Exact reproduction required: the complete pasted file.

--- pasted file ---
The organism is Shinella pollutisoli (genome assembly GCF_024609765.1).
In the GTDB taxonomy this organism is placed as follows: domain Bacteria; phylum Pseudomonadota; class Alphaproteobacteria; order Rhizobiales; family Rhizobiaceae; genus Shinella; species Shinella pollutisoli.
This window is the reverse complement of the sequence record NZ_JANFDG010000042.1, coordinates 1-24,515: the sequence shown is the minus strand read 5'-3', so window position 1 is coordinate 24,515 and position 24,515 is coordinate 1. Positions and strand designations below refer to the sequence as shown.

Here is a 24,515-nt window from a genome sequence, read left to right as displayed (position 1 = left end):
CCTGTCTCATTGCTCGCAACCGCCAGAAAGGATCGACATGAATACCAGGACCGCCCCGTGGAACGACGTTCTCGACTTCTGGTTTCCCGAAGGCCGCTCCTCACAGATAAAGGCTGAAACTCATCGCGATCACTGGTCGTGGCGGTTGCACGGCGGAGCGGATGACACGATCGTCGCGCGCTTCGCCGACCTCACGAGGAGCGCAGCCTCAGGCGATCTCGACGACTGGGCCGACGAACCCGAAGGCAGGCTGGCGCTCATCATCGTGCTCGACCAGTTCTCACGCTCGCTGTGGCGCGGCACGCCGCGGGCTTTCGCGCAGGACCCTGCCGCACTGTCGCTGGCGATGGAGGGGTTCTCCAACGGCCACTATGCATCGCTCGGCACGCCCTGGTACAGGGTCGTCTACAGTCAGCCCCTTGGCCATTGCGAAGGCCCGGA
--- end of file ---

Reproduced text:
The organism is Shinella pollutisoli (genome assembly GCF_024609765.1).
In the GTDB taxonomy this organism is placed as follows: domain Bacteria; phylum Pseudomonadota; class Alphaproteobacteria; order Rhizobiales; family Rhizobiaceae; genus Shinella; species Shinella pollutisoli.
This window is the reverse complement of the sequence record NZ_JANFDG010000042.1, coordinates 1-24,515: the sequence shown is the minus strand read 5'-3', so window position 1 is coordinate 24,515 and position 24,515 is coordinate 1. Positions and strand designations below refer to the sequence as shown.

Here is a 24,515-nt window from a genome sequence, read left to right as displayed (position 1 = left end):
CCTGTCTCATTGCTCGCAACCGCCAGAAAGGATCGACATGAATACCAGGACCGCCCCGTGGAACGACGTTCTCGACTTCTGGTTTCCCGAAGGCCGCTCCTCACAGATAAAGGCTGAAACTCATCGCGATCACTGGTCGTGGCGGTTGCACGGCGGAGCGGATGACACGATCGTCGCGCGCTTCGCCGACCTCACGAGGAGCGCAGCCTCAGGCGATCTCGACGACTGGGCCGACGAACCCGAAGGCAGGCTGGCGCTCATCATCGTGCTCGACCAGTTCTCACGCTCGCTGTGGCGCGGCACGCCGCGGGCTTTCGCGCAGGACCCTGCCGCACTGTCGCTGGCGATGGAGGGGTTCTCCAACGGCCACTATGCATCGCTCGGCACGCCCTGGTACAGGGTCGTCTACAGTCAGCCCCTTGGCCATTGCGAAGGCCCGGA